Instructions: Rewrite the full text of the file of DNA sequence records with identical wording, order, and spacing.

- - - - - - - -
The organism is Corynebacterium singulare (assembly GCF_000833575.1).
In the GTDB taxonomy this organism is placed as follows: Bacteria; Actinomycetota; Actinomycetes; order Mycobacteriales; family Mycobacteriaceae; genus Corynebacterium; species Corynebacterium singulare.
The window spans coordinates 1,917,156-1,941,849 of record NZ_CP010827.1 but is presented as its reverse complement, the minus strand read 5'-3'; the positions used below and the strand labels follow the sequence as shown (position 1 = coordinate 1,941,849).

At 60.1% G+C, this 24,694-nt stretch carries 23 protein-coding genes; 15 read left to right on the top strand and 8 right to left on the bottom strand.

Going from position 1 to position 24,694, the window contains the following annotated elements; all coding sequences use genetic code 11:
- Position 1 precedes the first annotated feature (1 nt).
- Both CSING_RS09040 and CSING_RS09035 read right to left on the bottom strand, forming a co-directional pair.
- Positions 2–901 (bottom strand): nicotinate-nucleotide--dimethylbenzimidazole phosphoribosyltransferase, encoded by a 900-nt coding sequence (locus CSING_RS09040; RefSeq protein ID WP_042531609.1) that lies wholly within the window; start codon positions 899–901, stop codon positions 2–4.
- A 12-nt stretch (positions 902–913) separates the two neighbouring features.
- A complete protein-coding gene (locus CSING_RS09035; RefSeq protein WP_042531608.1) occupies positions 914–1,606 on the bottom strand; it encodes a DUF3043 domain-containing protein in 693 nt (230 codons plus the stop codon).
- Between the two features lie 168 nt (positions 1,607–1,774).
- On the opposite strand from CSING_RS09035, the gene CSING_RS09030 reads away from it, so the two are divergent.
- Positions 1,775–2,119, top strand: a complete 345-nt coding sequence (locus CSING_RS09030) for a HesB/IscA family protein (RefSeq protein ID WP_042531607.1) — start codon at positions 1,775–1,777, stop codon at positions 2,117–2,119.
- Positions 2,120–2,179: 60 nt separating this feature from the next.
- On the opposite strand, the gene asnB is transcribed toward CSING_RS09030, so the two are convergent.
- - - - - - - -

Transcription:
The organism is Corynebacterium singulare (assembly GCF_000833575.1).
In the GTDB taxonomy this organism is placed as follows: Bacteria; Actinomycetota; Actinomycetes; order Mycobacteriales; family Mycobacteriaceae; genus Corynebacterium; species Corynebacterium singulare.
The window spans coordinates 1,917,156-1,941,849 of record NZ_CP010827.1 but is presented as its reverse complement, the minus strand read 5'-3'; the positions used below and the strand labels follow the sequence as shown (position 1 = coordinate 1,941,849).

At 60.1% G+C, this 24,694-nt stretch carries 23 protein-coding genes; 15 read left to right on the top strand and 8 right to left on the bottom strand.

Going from position 1 to position 24,694, the window contains the following annotated elements; all coding sequences use genetic code 11:
- Position 1 precedes the first annotated feature (1 nt).
- Both CSING_RS09040 and CSING_RS09035 read right to left on the bottom strand, forming a co-directional pair.
- Positions 2–901 (bottom strand): nicotinate-nucleotide--dimethylbenzimidazole phosphoribosyltransferase, encoded by a 900-nt coding sequence (locus CSING_RS09040; RefSeq protein ID WP_042531609.1) that lies wholly within the window; start codon positions 899–901, stop codon positions 2–4.
- A 12-nt stretch (positions 902–913) separates the two neighbouring features.
- A complete protein-coding gene (locus CSING_RS09035; RefSeq protein WP_042531608.1) occupies positions 914–1,606 on the bottom strand; it encodes a DUF3043 domain-containing protein in 693 nt (230 codons plus the stop codon).
- Between the two features lie 168 nt (positions 1,607–1,774).
- On the opposite strand from CSING_RS09035, the gene CSING_RS09030 reads away from it, so the two are divergent.
- Positions 1,775–2,119, top strand: a complete 345-nt coding sequence (locus CSING_RS09030) for a HesB/IscA family protein (RefSeq protein ID WP_042531607.1) — start codon at positions 1,775–1,777, stop codon at positions 2,117–2,119.
- Positions 2,120–2,179: 60 nt separating this feature from the next.
- On the opposite strand, the gene asnB is transcribed toward CSING_RS09030, so the two are convergent.